Developing a coaching culture can sometimes feel like a game of Snakes and Ladders. You take steps to implement coaching within the organisation, you experience some quick wins and feel like you are making progress and then you face an obstacle and it feels like to you have just taken three steps backwards.
If not addressed, these obstacles can very easily sabotage your efforts. Often the benefits of coaching are never fully realised because funding is cut before there is a real chance for success to be experienced. Here we will highlight some of these obstacles and offer suggestions on how to navigate them so that progress in developing a coaching culture in your organisation is not down to the lucky or unlucky roll of the dice.
In engaging with organisations to discuss their experience of introducing coaching, here are some of the obstacles raised, along with what our observations of their culture have highlighted:
“Our managers don’t have time to coach people.”
The idea that coaching takes a long time to do is a bit of a fallacy. The key is to think of it as an investment in the person over the mid-long term as opposed to a short-term fix. A “let’s fix it” conversation might take five minutes, which is very appealing when the manager is pressed for time. However, what happens the next time something needs fixing? Another five minutes, and then another and another … and all the while the individual may not really be developing significantly by being told what the fix is (as opposed to working it out for themselves) and may also not feel particularly motivated or empowered. By investing in a coaching conversation, we not only end up with a “fix” that has been developed by the individual, but we have also started to teach the individual how to think more effectively for themselves through identifying key issues, exploring options, evaluating them and ultimately making a more informed choice.
Organisations that successfully develop coaching culture treat coaching as a powerful developmental and motivational tool. They frame coaching as an investment in their people and enable leaders to open up the space and time for such an investment.
“Strong coaching relationships result in enhanced engagement, confidence and performance”
“We trained 300 managers how to coach and it didn’t make any difference.”
The use of coaching skills by managers and leaders is the fastest growing area of coaching within organisations and is a key area where coaching can have significant impact. There are four immediate considerations here:
In many cases, managers and leaders receive very little formal training in coach-specific skills. Such training is often limited to something like a half-day module within a larger leadership programme, allowing minimal time to explore the competencies of coaching, let alone have the time to actually practice and receive feedback. Most leaders leave this kind of training with only a very basic understanding of coaching and no tangible experience of how to engage in a coaching conversation. It is therefore unsurprising if they simply default to their usual way of leading after the programme.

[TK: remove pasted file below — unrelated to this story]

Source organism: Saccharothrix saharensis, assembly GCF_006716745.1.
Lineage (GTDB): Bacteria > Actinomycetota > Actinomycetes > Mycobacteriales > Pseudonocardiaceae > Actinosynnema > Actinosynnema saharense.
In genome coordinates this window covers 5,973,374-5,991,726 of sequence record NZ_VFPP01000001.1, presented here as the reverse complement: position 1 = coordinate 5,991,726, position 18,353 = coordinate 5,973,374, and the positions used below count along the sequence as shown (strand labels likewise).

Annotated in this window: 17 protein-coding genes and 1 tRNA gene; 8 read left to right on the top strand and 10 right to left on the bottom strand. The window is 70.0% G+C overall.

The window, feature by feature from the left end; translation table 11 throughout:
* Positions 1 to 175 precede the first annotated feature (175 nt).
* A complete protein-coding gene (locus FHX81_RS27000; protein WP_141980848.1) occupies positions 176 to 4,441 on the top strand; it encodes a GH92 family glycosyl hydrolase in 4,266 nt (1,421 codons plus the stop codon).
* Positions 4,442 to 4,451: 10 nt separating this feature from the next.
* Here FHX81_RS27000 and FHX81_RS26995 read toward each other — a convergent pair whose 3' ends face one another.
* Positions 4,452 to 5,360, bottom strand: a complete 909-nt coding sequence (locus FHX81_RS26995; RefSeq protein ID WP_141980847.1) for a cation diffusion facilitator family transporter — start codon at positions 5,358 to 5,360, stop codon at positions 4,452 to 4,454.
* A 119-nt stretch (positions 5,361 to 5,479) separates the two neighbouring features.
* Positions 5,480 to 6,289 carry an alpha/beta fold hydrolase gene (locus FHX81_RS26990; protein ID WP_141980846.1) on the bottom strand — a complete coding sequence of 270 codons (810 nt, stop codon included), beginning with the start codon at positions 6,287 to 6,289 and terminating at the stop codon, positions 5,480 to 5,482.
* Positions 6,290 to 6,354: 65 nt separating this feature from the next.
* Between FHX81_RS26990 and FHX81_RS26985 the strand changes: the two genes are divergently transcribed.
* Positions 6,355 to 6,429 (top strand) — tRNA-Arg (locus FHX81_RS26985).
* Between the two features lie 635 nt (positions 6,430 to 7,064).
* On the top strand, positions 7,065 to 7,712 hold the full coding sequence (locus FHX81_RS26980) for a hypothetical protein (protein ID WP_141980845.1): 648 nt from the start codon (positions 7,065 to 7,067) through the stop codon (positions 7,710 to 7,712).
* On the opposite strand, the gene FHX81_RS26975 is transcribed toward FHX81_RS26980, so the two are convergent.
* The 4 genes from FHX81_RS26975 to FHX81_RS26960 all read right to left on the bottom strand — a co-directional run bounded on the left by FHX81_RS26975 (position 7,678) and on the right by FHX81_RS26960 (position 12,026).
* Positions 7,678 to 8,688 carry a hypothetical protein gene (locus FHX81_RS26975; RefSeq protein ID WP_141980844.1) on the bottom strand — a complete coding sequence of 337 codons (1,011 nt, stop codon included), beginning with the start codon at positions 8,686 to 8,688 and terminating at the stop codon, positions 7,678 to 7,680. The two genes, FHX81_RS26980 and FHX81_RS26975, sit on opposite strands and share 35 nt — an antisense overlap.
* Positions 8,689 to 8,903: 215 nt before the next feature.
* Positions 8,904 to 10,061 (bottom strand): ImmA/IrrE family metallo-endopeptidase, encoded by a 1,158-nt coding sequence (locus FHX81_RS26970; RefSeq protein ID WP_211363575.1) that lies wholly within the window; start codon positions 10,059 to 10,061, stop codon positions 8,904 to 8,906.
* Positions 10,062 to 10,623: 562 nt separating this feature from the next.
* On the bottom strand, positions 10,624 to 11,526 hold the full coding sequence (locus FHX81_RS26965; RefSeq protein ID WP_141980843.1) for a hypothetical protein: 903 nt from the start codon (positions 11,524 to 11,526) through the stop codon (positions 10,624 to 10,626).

We have also encountered many organisation where managers and leaders are being trained in coaching skills by inexperienced coaches or internal staff who have never been trained as coaches themselves at all. One particular example comes to mind where a group of HR professionals in an organisation were trained as internal coaches. Upon completion of their basic training, the very next week (and with only an introductory level of theoretical knowledge and a very small handful of coaching conversation experiences) one of them had designed and was running an internal coach training for managers and leaders. The trainer only being “one page ahead” is not conducive to developing managers and leaders with good coaching skills.
Linked to the above point, many coach-specific training programmes for managers and leaders are designed internally without any form of recognised accreditation. Research by the International Coaching Federation clearly indicates that coaching culture develops more effectively when managers and leaders are trained on accredited programmes that follow a clear curriculum and recognised competency framework by qualified trainers who are themselves certified coaches.
As with all training and development interventions, follow-up is a key part of the integration and learning process. Far too often, managers and leaders complete coach-specific training and there is little or no follow-up with their own manager regarding how they are implementing and developing their new skills. There should be accountability for using coaching as a development vehicle within their leadership role.